Solving system of nonlinear equations using Matlab

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Ahmed Khan
Ahmed Khan il 7 Feb 2024
Modificato: DGM il 1 Apr 2024 alle 20:24
I am trying to solve a system of nonlinear equations using Matlab. I have been trying to us the fsolve() and Isqnonlin() to solve the function yet both return incorrect answers. Specifically, I am trying to solve the Steinmetz Equation. I have the Power, the magnetic field in [SPAM REMOVED], and the frequency and need , , and n. The equation is However, Matlab keeps giving me a value of less than 0 and n is less than 0. n should be from 1-4 and ke should be a positive number less than one.
%% Nonlinear equations
equations = @(x) [x(1)*24.57^2*1.6^2 + x(2)*24.57*1.6^x(3) - 0.4;
x(1)*50.63^2*1.3^2 + x(2)*50.63*1.3^x(3) - 1;
x(1)*100.4^2*1.1^2 + x(2)*100.4*1.1^x(3) - 1.9];
x0 = [0 0 0];
solution = fsolve(equations, x0)
Equation solved. fsolve completed because the vector of function values is near zero as measured by the value of the function tolerance, and the problem appears regular as measured by the gradient.
solution = 1×3
-0.0003 0.0675 -1.2506
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ke = solution(1)
ke = -3.3766e-04
kh = solution(2)
kh = 0.0675
n = solution(3)
n = -1.2506
%% Check results
f1 = ke*24.57^2*1.6^2 + kh*24.57*1.6^n - 0.4
f1 = -7.0943e-14
f2 = ke*50.63^2*1.3^2 + kh*50.63*1.3^n - 1
f2 = -1.1502e-13
f3 = ke*100.4^2*1.1^2 + kh*100.4*1.1^n - 1.9
f3 = -1.0081e-13
I tried fsolve and that I would get positive numbers. I understand that fsolve just looks for a solution and that there may be multiple solutions, but I can't figure how to fix this. I have tried the lsqnonlin and adding bounds to my problem, but I think matlab runs into an issue, because it makes n equal to the lower bound no matter what.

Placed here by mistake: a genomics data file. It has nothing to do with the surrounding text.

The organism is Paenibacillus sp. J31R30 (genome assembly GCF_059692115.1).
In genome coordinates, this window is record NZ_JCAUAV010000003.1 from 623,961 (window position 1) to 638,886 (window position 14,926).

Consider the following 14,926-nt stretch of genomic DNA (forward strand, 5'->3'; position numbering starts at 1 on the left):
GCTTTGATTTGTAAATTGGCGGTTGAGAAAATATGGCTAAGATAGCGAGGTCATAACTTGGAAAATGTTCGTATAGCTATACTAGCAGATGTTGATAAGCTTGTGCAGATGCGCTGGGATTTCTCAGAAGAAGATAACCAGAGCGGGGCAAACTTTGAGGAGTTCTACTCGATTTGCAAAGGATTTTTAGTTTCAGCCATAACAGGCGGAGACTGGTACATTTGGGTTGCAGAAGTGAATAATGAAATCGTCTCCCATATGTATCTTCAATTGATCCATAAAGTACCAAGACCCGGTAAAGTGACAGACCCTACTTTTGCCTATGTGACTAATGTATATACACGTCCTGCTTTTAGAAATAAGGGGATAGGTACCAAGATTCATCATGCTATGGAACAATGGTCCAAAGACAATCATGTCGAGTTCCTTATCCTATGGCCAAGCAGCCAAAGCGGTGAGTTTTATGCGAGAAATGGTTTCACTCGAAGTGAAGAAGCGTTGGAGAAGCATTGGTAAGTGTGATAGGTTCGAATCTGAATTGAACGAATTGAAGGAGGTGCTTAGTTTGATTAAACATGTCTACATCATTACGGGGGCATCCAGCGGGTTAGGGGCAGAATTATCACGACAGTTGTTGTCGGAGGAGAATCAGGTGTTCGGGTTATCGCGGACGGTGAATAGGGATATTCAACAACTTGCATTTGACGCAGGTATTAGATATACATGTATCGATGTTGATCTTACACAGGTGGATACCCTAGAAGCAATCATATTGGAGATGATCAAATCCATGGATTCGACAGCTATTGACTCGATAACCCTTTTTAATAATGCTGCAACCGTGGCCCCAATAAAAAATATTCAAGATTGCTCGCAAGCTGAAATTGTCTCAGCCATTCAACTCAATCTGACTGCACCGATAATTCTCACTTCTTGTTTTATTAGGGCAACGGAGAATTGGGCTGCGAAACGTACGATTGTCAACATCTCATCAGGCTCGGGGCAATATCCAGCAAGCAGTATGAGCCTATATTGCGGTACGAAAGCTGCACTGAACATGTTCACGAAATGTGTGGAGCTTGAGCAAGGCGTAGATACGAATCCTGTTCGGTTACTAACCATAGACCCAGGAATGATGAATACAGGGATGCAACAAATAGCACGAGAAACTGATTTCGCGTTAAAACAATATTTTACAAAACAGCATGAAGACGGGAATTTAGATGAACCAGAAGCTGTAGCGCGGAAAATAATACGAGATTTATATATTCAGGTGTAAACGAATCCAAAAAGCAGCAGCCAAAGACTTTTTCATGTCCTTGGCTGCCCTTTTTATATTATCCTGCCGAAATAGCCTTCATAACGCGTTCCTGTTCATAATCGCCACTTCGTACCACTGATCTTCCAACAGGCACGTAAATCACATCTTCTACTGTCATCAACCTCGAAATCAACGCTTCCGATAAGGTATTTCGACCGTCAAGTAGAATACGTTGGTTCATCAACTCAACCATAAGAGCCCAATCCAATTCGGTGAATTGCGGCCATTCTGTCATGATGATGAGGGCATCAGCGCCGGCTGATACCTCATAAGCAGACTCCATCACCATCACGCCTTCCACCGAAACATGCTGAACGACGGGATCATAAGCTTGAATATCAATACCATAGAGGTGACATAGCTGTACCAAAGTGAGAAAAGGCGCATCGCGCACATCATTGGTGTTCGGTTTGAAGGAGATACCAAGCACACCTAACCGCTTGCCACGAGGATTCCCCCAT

3 Commenti
John D'Errico
John D'Errico il 1 Apr 2024 alle 18:36
Perhaps we should just close the question then, despite the answers.
DGM
DGM il 1 Apr 2024 alle 20:22
Modificato: DGM il 1 Apr 2024 alle 20:24
At least to me the thread seems helpful. I think the given answers are clear and insightful, but I'm playing the dumb janitor here. I'd defer to your opinion regarding the quality of the question and its potential value to others.
I haven't really looked at the question to discern whether it's plausibly someone's real question, or if someone just threw together some AI generated question-like code salad. I just find it hard to believe that a single-use spammer account would actually put human effort into a well formatted macguffin.

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Risposte (2)

Torsten
Torsten il 7 Feb 2024
Modificato: Torsten il 7 Feb 2024
You equations only have a negative solution for x3 as you can see from the function plot.
syms x1 x2 x3
f1 = x1*24.57^2*1.6^2 + x2*24.57*1.6^x3 - 0.4 == 0;
f2 = x1*50.63^2*1.3^2 + x2*50.63*1.3^x3 - 1 == 0;
f3 = x1*100.4^2*1.1^2 + x2*100.4*1.1^x3 - 1.9 == 0;
x11 = solve(f1,x1);
f2 = subs(f2,x1,x11);